American Naturalism  

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Train wreck at Montparnasse (October 22, 1895) by Studio Lévy and Sons.
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In the United States, the Naturalism genre is associated principally with writers such as Abraham Cahan, Ellen Glasgow, David Graham Phillips, Jack London, Edith Wharton, and most prominently Stephen Crane, Frank Norris, and Theodore Dreiser. The term naturalism operates primarily in counter distinction to realism, particularly the mode of realism codified in the 1870s and 1880s, and associated with William Dean Howells and Henry James.

It is important to clarify the relationship between American literary naturalism, with which this entry is primarily concerned, from the genre also known as naturalism that flourished in France at the end of the 19th century. French naturalism, as exemplified by Emile Zola, can be regarded as a programmatic, well-defined and coherent theory of fiction that self-consciously rejected the notion of free will, and dedicated itself to the documentary and "scientific" exposition of human behavior as being determined by, as Zola put it, "nerves and blood".

Many of the American naturalists, especially Norris and London, were heavily influenced by Zola. They sought explanations for human behavior in natural science, and were skeptical, at least, of organized religion and beliefs in human freewill. However, the Americans did not form a coherent literary movement, and their occasional critical and theoretical reflections do not present a uniform philosophy. Although Zola was a touchstone of contemporary debates over genre, Dreiser, perhaps the most important of the naturalist writers, regarded Balzac as a greater influence. Naturalism in American literature is therefore best understood historically in the generational manner outlined in the first paragraph above. In philosophical and generic terms, American naturalism must be defined rather more loosely, as a reaction against the realist fiction of the 1870s and 1880s, whose scope was limited to middle-class or "local color" topics, with taboos on sexuality and violence. The most significant elements of this reaction can be summarized as follows.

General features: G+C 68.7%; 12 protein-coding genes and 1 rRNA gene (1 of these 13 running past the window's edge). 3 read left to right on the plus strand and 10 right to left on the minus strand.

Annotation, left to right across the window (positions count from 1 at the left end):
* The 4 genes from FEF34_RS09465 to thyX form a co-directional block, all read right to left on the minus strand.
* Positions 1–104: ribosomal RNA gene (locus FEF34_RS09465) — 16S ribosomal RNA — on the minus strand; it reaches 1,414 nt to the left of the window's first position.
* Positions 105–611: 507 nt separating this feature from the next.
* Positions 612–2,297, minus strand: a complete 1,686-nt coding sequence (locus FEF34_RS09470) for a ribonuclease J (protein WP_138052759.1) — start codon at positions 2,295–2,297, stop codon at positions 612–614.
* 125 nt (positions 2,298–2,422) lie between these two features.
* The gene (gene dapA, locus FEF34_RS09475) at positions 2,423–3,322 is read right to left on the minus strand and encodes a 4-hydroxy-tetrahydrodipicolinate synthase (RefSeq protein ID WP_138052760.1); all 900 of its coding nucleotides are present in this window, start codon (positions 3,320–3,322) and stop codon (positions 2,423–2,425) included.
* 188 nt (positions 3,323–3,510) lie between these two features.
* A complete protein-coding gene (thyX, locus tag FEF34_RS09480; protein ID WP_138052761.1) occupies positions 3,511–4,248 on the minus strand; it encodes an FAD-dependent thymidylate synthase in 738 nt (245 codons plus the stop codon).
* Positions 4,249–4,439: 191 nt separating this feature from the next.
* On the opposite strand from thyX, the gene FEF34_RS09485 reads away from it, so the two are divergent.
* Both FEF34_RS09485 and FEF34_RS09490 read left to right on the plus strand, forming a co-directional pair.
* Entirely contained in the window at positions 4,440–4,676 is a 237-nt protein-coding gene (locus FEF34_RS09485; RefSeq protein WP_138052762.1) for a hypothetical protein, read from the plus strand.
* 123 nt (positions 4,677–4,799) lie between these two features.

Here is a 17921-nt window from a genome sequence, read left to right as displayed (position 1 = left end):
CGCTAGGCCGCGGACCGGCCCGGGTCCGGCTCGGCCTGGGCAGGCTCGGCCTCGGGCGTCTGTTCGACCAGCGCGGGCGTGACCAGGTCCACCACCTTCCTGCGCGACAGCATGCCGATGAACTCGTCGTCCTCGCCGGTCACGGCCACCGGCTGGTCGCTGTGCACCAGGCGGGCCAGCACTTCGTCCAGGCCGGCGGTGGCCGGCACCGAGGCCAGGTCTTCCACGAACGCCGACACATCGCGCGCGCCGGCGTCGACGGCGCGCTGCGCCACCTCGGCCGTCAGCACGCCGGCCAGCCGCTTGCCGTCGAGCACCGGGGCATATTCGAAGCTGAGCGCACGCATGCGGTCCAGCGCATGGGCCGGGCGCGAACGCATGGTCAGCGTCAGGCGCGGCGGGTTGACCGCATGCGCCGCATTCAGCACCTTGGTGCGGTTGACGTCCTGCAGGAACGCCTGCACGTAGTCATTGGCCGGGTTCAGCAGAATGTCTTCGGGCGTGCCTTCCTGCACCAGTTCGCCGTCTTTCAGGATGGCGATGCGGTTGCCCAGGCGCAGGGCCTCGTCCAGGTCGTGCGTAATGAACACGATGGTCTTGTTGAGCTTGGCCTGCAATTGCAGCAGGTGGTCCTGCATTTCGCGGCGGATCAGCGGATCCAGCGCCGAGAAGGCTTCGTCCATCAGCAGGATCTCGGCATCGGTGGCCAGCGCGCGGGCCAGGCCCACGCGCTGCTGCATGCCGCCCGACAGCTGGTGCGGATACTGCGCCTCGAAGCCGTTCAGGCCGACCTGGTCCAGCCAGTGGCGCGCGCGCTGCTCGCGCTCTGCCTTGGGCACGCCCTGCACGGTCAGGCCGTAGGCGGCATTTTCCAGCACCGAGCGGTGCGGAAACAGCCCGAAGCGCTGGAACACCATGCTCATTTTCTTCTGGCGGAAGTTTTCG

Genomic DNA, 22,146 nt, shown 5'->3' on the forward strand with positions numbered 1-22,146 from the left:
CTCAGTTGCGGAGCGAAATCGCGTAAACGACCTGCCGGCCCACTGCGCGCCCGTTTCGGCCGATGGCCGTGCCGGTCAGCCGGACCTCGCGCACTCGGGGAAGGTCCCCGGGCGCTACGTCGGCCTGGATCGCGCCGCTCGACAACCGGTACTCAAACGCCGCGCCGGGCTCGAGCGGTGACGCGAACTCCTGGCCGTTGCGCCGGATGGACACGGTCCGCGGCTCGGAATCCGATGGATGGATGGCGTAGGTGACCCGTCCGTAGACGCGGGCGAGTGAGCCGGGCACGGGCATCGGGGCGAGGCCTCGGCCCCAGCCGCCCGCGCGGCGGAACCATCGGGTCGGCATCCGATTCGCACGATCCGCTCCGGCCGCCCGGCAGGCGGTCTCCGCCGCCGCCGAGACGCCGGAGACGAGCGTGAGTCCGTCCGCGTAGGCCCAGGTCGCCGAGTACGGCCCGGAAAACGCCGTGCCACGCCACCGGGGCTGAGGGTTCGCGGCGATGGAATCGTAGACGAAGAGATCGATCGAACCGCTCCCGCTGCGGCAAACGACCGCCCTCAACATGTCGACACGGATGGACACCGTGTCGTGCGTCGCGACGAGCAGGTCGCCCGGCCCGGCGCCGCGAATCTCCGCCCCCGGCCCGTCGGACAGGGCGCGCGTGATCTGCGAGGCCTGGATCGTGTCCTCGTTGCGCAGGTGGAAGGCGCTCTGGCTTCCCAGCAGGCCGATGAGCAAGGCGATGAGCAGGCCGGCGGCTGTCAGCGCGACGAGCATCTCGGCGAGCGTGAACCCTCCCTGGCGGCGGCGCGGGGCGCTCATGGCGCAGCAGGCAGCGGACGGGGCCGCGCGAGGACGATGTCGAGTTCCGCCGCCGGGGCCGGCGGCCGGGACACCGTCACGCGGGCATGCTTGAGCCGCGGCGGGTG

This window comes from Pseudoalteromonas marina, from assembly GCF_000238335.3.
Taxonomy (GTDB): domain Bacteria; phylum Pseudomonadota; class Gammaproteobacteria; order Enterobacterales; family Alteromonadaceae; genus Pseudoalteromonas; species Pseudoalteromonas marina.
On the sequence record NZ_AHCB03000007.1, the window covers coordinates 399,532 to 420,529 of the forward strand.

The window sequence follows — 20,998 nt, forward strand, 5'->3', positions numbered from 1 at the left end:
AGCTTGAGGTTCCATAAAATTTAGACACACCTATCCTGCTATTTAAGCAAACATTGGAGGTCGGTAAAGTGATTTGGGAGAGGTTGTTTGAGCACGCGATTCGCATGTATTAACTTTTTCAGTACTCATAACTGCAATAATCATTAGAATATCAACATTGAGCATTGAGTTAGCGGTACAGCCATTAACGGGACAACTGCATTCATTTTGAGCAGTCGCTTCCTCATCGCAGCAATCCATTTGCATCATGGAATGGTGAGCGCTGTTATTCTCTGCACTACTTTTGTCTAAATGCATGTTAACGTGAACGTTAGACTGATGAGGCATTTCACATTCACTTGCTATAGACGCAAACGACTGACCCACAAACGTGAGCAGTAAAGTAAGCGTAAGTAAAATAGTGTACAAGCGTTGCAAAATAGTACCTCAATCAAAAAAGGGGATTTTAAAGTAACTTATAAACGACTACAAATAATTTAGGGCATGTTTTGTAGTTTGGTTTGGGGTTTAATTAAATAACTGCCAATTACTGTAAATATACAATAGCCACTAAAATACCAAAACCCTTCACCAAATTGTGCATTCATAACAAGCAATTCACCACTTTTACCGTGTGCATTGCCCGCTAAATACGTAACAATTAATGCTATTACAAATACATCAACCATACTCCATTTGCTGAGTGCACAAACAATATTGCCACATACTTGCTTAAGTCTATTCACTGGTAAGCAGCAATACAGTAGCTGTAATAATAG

Naturalist fiction in the United States often concentrated on the non-Anglo, ethnically marked inhabitants of the growing American cities, many of them immigrants and most belonging to a class-spectrum ranging from the destitute to the lower middle-class. The naturalists were not the first to concentrate on the industrialized American city, but they were significant in that they believed that the realist tools refined in the 1870s and 1880s were inadequate to represent it. Abraham Cahan, for example, sought both to represent and to address the Jewish community of New York's East Side, of which he was a member. The fiction of Theodore Dreiser, the son of first and second generation immigrants from Central Europe, features many German and Irish figures. Frank Norris and Stephen Crane, themselves from established middle-class Anglophone families also registered the ethnic mix of the metropolis, though for the most part via reductive stereotypes. In somewhat different ways, more marginal to the mainstream of naturalism, Ellen Glasgow's version of realism was specifically directed against the mythologizing of the South, while the series of "problem novels" by David Graham Phillips, epitomized by the prostitution novel Susan Lenox: Her Fall and Rise (1917), can be regarded as naturalistic by virtue of their underclass subject-matter.

Allied to this, naturalist writers were skeptical towards, or downright hostile to, the notions of bourgeois individualism that characterized realist novels about middle-class life. Most naturalists demonstrated a concern with the animal or the irrational motivations for human behavior, sometimes manifested in connection with sexuality and violence. Here they differed strikingly from their French counterparts.




Unless indicated otherwise, the text in this article is either based on Wikipedia article "American Naturalism" or another language Wikipedia page thereof used under the terms of the GNU Free Documentation License; or on original research by Jahsonic and friends. See Art and Popular Culture's copyright notice.

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